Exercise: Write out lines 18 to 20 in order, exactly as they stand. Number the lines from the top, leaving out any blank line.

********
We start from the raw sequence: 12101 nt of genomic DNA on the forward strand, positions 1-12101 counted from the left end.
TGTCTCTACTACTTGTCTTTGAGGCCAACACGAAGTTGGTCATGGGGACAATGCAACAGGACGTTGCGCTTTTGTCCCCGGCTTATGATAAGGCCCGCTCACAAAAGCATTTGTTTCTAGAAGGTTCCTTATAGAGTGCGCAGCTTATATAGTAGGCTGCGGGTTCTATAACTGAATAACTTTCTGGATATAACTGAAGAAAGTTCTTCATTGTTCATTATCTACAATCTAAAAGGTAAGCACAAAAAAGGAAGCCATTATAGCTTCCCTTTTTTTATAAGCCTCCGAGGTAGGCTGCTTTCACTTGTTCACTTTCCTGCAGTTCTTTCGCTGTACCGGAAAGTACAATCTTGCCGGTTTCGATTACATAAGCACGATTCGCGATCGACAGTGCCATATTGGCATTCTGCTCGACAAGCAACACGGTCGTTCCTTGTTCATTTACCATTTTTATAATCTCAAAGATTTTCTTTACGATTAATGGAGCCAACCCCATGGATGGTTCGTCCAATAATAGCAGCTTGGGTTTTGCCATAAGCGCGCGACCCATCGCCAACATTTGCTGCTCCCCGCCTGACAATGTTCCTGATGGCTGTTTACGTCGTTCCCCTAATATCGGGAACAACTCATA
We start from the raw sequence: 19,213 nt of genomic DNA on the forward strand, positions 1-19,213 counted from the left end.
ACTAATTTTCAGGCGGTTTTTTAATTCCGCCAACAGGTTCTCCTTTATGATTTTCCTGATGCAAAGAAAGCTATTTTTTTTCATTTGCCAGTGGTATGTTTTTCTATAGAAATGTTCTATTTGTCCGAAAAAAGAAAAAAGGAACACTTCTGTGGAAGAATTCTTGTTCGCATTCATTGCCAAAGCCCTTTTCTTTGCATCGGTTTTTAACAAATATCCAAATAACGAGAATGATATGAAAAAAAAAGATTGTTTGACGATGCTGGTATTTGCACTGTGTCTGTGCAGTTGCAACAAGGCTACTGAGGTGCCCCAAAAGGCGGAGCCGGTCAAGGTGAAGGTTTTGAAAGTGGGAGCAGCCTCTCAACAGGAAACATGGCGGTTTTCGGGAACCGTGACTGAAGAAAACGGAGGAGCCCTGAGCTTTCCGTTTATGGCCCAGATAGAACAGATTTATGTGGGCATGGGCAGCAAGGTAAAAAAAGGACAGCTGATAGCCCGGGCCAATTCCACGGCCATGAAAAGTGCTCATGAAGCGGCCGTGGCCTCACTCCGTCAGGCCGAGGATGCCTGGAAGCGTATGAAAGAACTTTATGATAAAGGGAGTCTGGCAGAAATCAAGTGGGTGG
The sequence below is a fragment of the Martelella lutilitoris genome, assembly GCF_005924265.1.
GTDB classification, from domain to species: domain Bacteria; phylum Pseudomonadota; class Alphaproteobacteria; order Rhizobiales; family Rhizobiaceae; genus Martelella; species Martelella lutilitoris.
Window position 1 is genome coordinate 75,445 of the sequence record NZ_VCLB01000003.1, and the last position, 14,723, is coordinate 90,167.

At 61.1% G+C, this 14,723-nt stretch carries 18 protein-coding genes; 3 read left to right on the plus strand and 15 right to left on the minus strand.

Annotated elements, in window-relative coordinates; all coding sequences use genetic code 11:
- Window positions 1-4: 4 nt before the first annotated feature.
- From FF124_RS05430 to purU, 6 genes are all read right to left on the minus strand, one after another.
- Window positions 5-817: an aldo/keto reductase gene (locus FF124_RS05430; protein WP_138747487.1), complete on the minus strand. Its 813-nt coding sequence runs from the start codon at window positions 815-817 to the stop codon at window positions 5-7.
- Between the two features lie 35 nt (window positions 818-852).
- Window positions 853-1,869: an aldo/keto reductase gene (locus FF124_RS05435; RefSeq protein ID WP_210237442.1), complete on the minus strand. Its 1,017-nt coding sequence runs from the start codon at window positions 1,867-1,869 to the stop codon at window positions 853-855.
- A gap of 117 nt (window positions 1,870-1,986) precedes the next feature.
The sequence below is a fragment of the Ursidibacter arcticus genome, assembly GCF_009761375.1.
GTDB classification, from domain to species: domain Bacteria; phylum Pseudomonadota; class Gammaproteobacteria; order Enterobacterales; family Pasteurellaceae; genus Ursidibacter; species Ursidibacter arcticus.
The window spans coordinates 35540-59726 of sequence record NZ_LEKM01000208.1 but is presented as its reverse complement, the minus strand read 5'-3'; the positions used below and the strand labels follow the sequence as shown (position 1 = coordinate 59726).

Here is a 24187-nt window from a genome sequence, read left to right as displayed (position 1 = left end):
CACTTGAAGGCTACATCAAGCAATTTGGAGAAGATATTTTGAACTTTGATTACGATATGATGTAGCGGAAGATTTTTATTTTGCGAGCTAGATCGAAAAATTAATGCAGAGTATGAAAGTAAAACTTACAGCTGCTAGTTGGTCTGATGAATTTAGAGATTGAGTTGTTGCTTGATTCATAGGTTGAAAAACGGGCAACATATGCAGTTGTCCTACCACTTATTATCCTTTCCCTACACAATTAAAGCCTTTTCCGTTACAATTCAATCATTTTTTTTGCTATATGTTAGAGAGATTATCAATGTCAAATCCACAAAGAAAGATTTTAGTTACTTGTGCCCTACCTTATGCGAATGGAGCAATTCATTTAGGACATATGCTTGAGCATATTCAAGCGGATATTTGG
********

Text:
The window spans coordinates 35540-59726 of sequence record NZ_LEKM01000208.1 but is presented as its reverse complement, the minus strand read 5'-3'; the positions used below and the strand labels follow the sequence as shown (position 1 = coordinate 59726).

Here is a 24187-nt window from a genome sequence, read left to right as displayed (position 1 = left end):
CACTTGAAGGCTACATCAAGCAATTTGGAGAAGATATTTTGAACTTTGATTACGATATGATGTAGCGGAAGATTTTTATTTTGCGAGCTAGATCGAAAAATTAATGCAGAGTATGAAAGTAAAACTTACAGCTGCTAGTTGGTCTGATGAATTTAGAGATTGAGTTGTTGCTTGATTCATAGGTTGAAAAACGGGCAACATATGCAGTTGTCCTACCACTTATTATCCTTTCCCTACACAATTAAAGCCTTTTCCGTTACAATTCAATCATTTTTTTTGCTATATGTTAGAGAGATTATCAATGTCAAATCCACAAAGAAAGATTTTAGTTACTTGTGCCCTACCTTATGCGAATGGAGCAATTCATTTAGGACATATGCTTGAGCATATTCAAGCGGATATTTGG